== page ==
Another interesting place we went to, was the Flying Doctor's base at Kalgoorlie airport. We missed the tour, but were lucky enough to be given one by the lady in charge. Once again, a donation is appreciated as this is how the Flying Doctor stays flying. It was interesting seeing where the bases in Australia are and where they fly. They had a map on the United Kingdom in the centre of Australia, just for all the oversea's tourists to get an idea of the size of Australia.


We were taken to the Hanger to see the Plane, one was already out on a call. It was amazing how it's set out. Four people plus the Pilot can be in the Plane -the Doctor & Nurse, Patient and person going with the patient

lInside of the Flying Doctor's Plane


Flying Doctor's Plane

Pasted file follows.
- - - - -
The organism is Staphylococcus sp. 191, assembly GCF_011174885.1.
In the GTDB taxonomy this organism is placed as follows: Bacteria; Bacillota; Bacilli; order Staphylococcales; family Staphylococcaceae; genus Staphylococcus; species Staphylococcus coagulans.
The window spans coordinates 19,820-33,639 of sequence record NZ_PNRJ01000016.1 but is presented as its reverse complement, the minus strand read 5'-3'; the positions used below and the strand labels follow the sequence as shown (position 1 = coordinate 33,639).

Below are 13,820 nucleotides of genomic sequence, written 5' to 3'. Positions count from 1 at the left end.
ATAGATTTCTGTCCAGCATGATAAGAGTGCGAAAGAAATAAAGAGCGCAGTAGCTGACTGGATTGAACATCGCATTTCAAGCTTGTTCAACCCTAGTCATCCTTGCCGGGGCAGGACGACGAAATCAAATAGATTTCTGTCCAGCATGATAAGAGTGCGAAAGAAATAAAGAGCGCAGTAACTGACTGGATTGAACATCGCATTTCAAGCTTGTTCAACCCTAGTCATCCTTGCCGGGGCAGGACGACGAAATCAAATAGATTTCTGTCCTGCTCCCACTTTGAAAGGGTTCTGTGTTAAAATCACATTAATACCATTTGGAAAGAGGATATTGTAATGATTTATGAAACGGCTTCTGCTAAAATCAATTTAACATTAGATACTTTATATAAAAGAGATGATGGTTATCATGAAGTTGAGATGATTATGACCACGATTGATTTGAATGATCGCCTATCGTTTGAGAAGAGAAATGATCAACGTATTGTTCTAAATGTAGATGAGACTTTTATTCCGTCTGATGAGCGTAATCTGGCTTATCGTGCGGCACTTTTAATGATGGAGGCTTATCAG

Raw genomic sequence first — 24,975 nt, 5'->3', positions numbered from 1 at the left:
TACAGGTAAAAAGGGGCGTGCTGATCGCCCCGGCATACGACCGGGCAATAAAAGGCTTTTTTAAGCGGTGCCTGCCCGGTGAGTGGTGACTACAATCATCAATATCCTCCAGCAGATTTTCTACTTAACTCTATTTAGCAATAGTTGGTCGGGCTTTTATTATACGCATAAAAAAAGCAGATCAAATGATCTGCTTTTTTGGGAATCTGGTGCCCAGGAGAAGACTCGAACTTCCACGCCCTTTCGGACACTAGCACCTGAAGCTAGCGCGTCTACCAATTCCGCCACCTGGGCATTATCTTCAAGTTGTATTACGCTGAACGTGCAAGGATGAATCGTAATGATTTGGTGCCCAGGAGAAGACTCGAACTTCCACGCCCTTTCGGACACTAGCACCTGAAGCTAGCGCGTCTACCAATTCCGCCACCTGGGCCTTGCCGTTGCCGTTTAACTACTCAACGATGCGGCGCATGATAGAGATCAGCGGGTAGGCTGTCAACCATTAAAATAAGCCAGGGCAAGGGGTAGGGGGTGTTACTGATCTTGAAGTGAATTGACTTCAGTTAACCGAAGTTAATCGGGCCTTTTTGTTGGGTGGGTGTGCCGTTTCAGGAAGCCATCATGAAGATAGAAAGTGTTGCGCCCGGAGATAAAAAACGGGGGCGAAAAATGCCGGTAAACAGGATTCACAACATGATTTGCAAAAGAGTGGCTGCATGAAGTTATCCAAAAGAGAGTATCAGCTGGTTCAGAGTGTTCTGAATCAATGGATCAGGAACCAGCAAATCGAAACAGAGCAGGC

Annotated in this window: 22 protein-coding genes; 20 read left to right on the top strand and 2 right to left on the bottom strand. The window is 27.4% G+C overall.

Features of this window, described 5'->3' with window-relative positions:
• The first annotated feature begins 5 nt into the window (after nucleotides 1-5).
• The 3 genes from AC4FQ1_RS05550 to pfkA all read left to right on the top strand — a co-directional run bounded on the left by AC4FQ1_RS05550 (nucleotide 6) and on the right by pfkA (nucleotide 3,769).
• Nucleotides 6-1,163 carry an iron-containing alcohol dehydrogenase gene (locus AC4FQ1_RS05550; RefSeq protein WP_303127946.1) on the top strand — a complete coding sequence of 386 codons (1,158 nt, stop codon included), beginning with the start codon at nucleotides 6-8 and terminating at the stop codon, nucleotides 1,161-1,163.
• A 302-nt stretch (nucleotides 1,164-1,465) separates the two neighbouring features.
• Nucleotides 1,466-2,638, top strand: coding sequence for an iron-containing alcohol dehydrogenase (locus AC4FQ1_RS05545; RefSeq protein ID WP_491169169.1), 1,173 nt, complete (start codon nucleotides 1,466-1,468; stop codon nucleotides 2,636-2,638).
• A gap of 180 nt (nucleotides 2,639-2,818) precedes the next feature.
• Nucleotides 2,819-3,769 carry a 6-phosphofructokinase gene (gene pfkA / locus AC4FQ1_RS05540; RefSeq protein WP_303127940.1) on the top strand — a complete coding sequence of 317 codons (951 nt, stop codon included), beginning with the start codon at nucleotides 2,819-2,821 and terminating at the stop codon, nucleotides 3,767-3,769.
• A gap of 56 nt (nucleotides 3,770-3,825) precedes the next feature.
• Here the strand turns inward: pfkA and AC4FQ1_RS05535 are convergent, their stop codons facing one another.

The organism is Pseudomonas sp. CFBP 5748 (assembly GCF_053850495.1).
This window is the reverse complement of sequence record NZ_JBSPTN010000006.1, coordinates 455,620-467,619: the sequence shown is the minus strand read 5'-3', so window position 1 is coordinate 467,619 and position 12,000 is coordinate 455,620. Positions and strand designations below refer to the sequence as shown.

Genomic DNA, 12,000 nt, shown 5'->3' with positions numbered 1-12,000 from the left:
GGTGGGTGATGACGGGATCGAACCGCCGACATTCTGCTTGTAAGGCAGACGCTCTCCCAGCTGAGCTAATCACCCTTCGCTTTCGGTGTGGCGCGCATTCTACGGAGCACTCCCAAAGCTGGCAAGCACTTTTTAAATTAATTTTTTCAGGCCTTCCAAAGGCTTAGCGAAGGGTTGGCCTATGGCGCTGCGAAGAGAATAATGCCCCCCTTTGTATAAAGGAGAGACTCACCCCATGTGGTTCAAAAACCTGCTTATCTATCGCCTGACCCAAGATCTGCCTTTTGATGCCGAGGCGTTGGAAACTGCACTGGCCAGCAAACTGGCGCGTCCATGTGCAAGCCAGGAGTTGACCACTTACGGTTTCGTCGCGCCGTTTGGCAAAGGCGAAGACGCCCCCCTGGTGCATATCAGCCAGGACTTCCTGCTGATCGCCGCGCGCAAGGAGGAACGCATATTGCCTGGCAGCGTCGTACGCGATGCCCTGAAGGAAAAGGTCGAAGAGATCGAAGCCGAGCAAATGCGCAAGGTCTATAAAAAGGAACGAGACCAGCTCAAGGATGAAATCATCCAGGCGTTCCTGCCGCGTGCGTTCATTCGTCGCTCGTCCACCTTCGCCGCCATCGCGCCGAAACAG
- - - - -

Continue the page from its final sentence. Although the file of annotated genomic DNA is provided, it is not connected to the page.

For something to do on the Sunday, we went to the Kalgoorlie races. Beginners luck - I picked a winner! Not a bad day's outing!


At last our car is fixed and we will be on our way through the outback of Australia.

Posted by balhannahrise 04:12 Archived in Australia Tagged birds museums parks history australia heritage western gold mining Comments (0)

Day 18 Queensland to Western Australia

Kalgoorlie to Menzies - Western Australia 30th July

At last we are on the road again and heading along the inland Great Northern Highway to Leinster where we hoped to spend the night. 65kms out from Kalgoorlie, the engine light came on again, grrr!!!
We had to turn around and head back to the garage. After quite a while, we were given the all clear to go. It was lunch time, so we bought lunch and started again. About 70kms from Kalgoorlie, we passed by quite a large working mine...


Mine on side of road

And many more roads leading to mines. We are running well behind time, so instead of making it to Leinster, we only reached Menzies where there was a nice small and newish Caravan Park.